Turkey has opened its first Traitors’ Cemetery in the aftermath of the July 15th coup attempt and Istanbul Metropolitan Mayor announced that the first burial has taken place.
“There is a place needed, to be called the cemetery of the traitors; all passers-by to curse when around it. All those walking by should curse and spit on it; there shall be no resting in peace for them, even in their graves.” – Kadir Topbas, Istanbul Metropolitan Mayor
Some days it feels like life in Turkey is a chapter in a dark and deep dystopian novel. Today is one of those days. On July 20th, only days after the failed coup attempt, Istanbul Metropolitan Mayor, Kadir Topbaş announced his will to open a cemetery for the traitors who participated in the bloody coup on July 15th. According to media reports, the cemetery has just been opened and the first burial taken place.
The first body buried is Captain Mehmet Karabekir who killed the community chief in Istanbul’s Acıbadem neighbourhood on the night of the coup attempt. The mayor announced that the family of the dead did not want his body, so he was to be buried somewhere and the ‘Traitors’ Cemetery’ was the venue for this occasion. The cemetery is located in Istanbul’s Pendik district, at the Istanbul Metropolitan Municipality’s ‘dog shelter’.
Previously, the religious authority of the Prime Minister’s Office, Diyanet had announced that there would be no religious services for those who died in an attempt to overthrow the government through a violent coup. Denial of religious services had previously been discussed for certain leftist/progressive academics and journalists, yet no matter how much reaction there was from right-wing supporters, the services still took place.
However, there are also many unknown graveyards of notable rebels of the state; Sheikh Said, the leader of an Islamist/Kurdish uprising in the 1920s; Seyid Rıza, the religious leader of the Kurdish movement in the 1937-38 Dersim Rebellion; Said Nursi, an influential Kurdish Sunni cleric in the early years of the Republic who later inspired many Islamist movements formation and rhetoric. Their graveyards are still unknown to date.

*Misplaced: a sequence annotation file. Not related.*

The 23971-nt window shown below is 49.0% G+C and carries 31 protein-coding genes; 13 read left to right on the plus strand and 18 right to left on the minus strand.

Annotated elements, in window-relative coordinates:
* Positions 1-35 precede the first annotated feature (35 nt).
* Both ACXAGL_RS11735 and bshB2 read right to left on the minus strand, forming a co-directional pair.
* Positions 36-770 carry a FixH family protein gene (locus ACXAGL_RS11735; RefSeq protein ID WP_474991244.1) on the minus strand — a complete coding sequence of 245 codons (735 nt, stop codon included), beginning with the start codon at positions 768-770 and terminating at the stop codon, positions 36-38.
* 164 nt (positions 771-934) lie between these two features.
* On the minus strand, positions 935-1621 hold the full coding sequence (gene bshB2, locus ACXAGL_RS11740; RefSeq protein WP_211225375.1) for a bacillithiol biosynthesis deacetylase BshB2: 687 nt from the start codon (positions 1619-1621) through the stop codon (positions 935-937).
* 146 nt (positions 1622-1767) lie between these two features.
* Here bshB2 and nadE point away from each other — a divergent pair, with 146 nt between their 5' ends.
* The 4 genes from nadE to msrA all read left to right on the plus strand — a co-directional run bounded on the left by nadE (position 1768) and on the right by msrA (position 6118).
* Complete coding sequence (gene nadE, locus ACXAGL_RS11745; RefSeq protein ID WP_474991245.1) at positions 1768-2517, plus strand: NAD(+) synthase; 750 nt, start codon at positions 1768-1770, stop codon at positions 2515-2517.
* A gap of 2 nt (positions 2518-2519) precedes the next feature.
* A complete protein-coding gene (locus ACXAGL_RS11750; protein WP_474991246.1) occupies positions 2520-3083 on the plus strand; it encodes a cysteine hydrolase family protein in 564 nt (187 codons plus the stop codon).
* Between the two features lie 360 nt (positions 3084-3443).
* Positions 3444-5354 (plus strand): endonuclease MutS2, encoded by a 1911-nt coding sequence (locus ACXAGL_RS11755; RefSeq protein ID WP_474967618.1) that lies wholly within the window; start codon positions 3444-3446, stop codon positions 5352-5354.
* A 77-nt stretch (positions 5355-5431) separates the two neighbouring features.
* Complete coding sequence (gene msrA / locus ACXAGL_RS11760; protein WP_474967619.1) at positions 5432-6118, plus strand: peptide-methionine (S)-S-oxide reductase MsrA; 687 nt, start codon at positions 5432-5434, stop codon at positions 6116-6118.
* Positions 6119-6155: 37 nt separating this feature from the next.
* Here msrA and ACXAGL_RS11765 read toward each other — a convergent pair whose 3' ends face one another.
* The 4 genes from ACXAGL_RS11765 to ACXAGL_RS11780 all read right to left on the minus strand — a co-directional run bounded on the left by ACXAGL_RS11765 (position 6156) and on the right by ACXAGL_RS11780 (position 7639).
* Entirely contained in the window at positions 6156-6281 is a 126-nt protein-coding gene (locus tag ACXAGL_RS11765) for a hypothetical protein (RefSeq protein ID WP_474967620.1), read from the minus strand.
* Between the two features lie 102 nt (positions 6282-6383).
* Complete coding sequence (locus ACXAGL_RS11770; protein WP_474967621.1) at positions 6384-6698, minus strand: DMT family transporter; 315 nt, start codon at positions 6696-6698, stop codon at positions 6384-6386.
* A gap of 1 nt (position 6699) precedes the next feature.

Apart from rebel leaders, the body of Aziz Güler, who had gone to Rojava to fight against ISIS, was kept waiting for 2 months at the border before being given to his family for burial; and another disturbance occurred when Şafak Yayla, the perpetrator who had taken prosecutor Mehmet Kiraz hostage at the Istanbul Court Palace, was killed, and his family had to bury him in the front yard of the house after violent mobs threatened to attack the body, which finally ended with his family pouring cement on the graveyard.
Attacks against graveyards are also a recurring theme in Turkey’s history. After the 1960 military coup, when the prime minister at the time, Adnan Menderes, and two of his ministers were hanged by Alparslan Türkeş (later founder of far right Nationalist Movement Party MHP), their bodies were buried in a neglected state on İmralı island –currently where the PKK leader Öcalan is kept in solitary confinement. However, Menderes’ remains were carried to a mausoleum in 1990.
The idea of a ‘Traitors’ Cemetery’ and its location at the dog shelter is the new reality in Turkey – a country that feeds on hostility, even regarding the dead. Yet, the word ‘traitor’ is used quite loosely by almost everyone, and who knows, perhaps some of those who are accusing each other of treason might lie side by side in that cemetery someday.